What's the Secret of Thorough News Reporting? Getting All the Facts.

Getting the Facts, Then Double-Checking Them

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Journalism students tend to worry a lot about getting a handle on newswriting, but experienced reporters will tell you it's more important to be a thorough, solid reporter.

After all, sloppy writing can be cleaned up by a good editor, but an editor can't compensate for a poorly-reported story that lacks important information.

So what do we mean by thorough reporting? It means getting all the information relevant to the story you're doing. It means double-checking the information in your story to make sure it's accurate. And it means getting all sides of a story if you're writing about an issue that's controversial or the subject of a dispute.

Getting All The Information You Need

Editors have a term for information that's missing from a news story. They call it a "hole," and if you give an editor a story that's lacking information, he or she will tell you, "You have a hole in your story."

To ensure that your story is hole-free, you need to put a lot of time into your reporting by doing lots of interviews and gathering plenty of background information. Most reporters will tell you they spend the bulk of their time reporting, and much less time writing. For many it will be something like a 70/30 split - 70 percent of the time spent reporting, 30 percent writing.

So how can you know what information you need to gather? Think back to the five W's and H of lede writing - who, what, where, when why and how. If you have all those in your story, chances are you're doing thorough reporting.

Read It Over

When you've finished writing your story, read it through thoroughly and ask yourself, "Are there any questions left unanswered?" If there are, you need to do more reporting. Or have a friend read your story, and ask the same question.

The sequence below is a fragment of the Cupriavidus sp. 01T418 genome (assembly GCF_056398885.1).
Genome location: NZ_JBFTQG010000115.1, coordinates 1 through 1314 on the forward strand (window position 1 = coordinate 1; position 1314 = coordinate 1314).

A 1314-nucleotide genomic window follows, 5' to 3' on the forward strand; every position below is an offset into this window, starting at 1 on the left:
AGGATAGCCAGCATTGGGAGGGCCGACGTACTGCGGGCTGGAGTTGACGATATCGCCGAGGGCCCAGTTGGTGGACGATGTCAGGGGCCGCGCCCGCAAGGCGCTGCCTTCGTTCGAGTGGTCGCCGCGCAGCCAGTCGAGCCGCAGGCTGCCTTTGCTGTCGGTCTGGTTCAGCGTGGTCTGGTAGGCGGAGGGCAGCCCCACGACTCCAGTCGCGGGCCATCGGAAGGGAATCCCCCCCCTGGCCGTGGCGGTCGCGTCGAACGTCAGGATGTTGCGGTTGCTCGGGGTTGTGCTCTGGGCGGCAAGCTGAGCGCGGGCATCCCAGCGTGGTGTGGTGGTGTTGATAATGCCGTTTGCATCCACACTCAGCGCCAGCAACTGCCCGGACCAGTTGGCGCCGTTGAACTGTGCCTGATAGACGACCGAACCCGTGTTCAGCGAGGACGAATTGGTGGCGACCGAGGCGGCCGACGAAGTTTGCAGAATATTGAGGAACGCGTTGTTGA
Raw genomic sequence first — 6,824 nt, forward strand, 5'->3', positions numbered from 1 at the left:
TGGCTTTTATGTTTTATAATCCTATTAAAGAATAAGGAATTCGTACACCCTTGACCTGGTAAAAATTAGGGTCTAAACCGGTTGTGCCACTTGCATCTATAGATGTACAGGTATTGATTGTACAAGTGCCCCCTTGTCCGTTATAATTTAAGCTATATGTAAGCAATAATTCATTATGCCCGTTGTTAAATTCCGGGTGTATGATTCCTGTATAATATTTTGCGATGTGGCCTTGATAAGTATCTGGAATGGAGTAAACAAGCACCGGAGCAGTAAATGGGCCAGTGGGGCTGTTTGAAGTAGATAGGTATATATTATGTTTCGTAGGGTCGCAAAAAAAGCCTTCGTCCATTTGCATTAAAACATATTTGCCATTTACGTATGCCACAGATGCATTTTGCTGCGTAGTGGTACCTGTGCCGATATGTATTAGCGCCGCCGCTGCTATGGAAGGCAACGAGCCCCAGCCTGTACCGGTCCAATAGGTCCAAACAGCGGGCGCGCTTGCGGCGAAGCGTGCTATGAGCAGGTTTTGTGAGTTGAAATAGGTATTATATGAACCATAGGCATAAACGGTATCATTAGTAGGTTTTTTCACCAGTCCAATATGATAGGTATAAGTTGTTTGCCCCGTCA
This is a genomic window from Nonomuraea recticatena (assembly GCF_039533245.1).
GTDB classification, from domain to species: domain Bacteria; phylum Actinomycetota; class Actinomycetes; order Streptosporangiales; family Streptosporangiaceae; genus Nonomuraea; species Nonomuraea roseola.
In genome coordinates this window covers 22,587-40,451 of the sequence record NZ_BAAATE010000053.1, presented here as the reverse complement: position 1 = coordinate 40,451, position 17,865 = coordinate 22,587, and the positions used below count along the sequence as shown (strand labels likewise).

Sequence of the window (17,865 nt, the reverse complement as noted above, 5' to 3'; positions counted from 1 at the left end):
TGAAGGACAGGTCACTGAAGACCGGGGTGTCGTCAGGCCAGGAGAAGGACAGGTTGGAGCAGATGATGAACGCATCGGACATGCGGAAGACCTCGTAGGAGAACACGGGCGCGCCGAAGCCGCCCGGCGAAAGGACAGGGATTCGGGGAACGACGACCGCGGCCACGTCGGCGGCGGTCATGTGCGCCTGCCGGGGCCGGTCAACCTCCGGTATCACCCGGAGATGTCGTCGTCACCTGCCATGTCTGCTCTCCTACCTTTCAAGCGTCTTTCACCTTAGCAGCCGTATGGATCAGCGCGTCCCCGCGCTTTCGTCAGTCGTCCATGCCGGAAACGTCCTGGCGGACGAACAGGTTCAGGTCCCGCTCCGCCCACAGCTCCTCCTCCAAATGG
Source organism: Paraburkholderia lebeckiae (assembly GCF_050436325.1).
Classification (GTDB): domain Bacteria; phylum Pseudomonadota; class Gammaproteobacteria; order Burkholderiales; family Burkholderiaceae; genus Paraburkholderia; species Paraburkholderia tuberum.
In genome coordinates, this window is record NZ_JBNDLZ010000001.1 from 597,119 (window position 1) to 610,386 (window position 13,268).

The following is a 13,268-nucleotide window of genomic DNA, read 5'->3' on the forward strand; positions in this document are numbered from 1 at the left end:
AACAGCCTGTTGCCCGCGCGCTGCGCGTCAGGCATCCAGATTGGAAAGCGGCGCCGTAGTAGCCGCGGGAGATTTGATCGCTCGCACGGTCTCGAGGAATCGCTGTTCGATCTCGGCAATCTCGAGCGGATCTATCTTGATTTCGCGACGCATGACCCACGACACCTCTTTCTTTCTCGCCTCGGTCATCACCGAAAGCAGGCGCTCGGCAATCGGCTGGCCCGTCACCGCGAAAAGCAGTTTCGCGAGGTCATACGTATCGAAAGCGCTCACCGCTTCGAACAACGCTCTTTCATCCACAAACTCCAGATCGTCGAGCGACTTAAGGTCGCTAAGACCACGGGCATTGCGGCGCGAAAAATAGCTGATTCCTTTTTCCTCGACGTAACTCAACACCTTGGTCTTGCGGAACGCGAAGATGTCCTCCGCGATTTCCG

If There Is Information Missing, Explain Why

Sometimes a news story will lack certain information because there's no way for the reporter to get access to that information. For instance, if the mayor holds a closed-door meeting with the deputy mayor and doesn't explain what the meeting is about, then you probably have little chance of finding out much about it.

In that case, explain to your readers why that information isn't in your story: "The mayor held a closed-door meeting with the deputy mayor and neither official would speak to reporters afterward."

Double-Checking Information

Another aspect of thorough reporting is double-checking information, everything from the spelling of someone's name to the exact dollar amount of the new state budget. So if you interview John Smith, check how he spells his name at the end of the interview. It could be Jon Smythe. Experienced reporters are obsessive about double-checking information.

Getting Both - Or All Sides - Of The Story

We've discussed objectivity and fairness on this site. When covering controversial issues it's vital to interview people of opposing viewpoints. 

Let's say you're covering a school board meeting about a proposal to ban certain books from the district's schools. And let's say there are plenty of people at the meeting representing both sides of the issue - to ban, or not to ban.

If you only get quotes from those who want to ban the books, your story not only wouldn't be fair, it wouldn't be an accurate representation of what happened at the meeting. Thorough reporting means fair reporting. They're one and the same.